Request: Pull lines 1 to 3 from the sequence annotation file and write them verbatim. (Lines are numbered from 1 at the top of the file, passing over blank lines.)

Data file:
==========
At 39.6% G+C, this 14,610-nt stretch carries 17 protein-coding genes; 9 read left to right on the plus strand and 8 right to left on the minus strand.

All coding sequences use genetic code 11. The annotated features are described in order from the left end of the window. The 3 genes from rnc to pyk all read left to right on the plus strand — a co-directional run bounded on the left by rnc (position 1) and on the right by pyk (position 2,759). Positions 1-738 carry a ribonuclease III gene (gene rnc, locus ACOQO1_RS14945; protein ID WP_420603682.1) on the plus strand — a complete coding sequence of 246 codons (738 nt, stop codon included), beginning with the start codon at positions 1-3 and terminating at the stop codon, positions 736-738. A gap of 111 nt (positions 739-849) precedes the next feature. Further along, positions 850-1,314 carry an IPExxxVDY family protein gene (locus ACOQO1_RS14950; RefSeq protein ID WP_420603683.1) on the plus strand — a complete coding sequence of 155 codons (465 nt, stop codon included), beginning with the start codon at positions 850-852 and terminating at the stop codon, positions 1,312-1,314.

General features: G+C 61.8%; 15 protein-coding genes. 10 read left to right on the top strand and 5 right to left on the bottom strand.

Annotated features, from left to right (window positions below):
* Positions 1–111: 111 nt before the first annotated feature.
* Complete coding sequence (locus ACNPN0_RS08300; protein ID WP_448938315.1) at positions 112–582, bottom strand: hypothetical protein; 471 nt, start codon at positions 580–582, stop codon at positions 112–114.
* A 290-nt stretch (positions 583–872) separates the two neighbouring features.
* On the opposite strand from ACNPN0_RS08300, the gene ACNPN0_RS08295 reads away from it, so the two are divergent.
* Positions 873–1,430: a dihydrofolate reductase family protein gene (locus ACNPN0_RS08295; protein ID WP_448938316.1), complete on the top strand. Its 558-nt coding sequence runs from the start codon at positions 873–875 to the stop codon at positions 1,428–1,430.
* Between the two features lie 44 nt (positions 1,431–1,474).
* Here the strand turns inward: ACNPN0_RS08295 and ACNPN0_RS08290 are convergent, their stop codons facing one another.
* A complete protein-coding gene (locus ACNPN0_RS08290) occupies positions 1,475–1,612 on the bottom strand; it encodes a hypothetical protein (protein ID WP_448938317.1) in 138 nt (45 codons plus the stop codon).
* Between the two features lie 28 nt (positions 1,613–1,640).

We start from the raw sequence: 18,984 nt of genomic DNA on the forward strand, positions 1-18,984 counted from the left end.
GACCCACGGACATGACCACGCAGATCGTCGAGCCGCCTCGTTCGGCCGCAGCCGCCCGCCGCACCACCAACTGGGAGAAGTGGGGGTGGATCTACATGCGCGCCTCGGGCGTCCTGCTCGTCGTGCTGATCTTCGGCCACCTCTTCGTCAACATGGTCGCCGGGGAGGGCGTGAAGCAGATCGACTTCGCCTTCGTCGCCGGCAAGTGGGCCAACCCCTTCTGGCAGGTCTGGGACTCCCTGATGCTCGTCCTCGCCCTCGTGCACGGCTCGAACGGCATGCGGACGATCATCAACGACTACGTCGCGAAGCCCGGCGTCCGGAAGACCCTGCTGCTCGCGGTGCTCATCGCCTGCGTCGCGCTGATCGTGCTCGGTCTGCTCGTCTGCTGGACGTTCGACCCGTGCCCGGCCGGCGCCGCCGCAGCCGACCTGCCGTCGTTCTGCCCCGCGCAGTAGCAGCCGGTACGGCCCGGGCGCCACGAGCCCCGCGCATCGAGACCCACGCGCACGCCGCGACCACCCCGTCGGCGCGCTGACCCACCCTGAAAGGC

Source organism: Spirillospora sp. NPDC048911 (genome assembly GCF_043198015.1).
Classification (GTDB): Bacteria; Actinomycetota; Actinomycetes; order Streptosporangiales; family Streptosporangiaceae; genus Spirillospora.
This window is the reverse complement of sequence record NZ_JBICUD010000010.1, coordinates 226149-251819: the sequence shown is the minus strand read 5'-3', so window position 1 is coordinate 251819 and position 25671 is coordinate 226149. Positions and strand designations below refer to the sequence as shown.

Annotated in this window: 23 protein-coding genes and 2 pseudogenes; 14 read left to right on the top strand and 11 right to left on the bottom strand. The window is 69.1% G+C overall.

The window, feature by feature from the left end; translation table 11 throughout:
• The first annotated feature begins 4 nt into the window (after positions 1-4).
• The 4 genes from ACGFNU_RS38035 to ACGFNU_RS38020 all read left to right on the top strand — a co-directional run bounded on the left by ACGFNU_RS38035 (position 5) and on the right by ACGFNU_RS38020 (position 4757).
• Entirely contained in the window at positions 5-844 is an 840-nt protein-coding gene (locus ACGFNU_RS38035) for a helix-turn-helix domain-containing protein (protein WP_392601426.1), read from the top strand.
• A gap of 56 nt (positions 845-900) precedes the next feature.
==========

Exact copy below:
At 39.6% G+C, this 14,610-nt stretch carries 17 protein-coding genes; 9 read left to right on the plus strand and 8 right to left on the minus strand.

All coding sequences use genetic code 11. The annotated features are described in order from the left end of the window. The 3 genes from rnc to pyk all read left to right on the plus strand — a co-directional run bounded on the left by rnc (position 1) and on the right by pyk (position 2,759). Positions 1-738 carry a ribonuclease III gene (gene rnc, locus ACOQO1_RS14945; protein ID WP_420603682.1) on the plus strand — a complete coding sequence of 246 codons (738 nt, stop codon included), beginning with the start codon at positions 1-3 and terminating at the stop codon, positions 736-738. A gap of 111 nt (positions 739-849) precedes the next feature. Further along, positions 850-1,314 carry an IPExxxVDY family protein gene (locus ACOQO1_RS14950; RefSeq protein ID WP_420603683.1) on the plus strand — a complete coding sequence of 155 codons (465 nt, stop codon included), beginning with the start codon at positions 850-852 and terminating at the stop codon, positions 1,312-1,314.

General features: G+C 61.8%; 15 protein-coding genes. 10 read left to right on the top strand and 5 right to left on the bottom strand.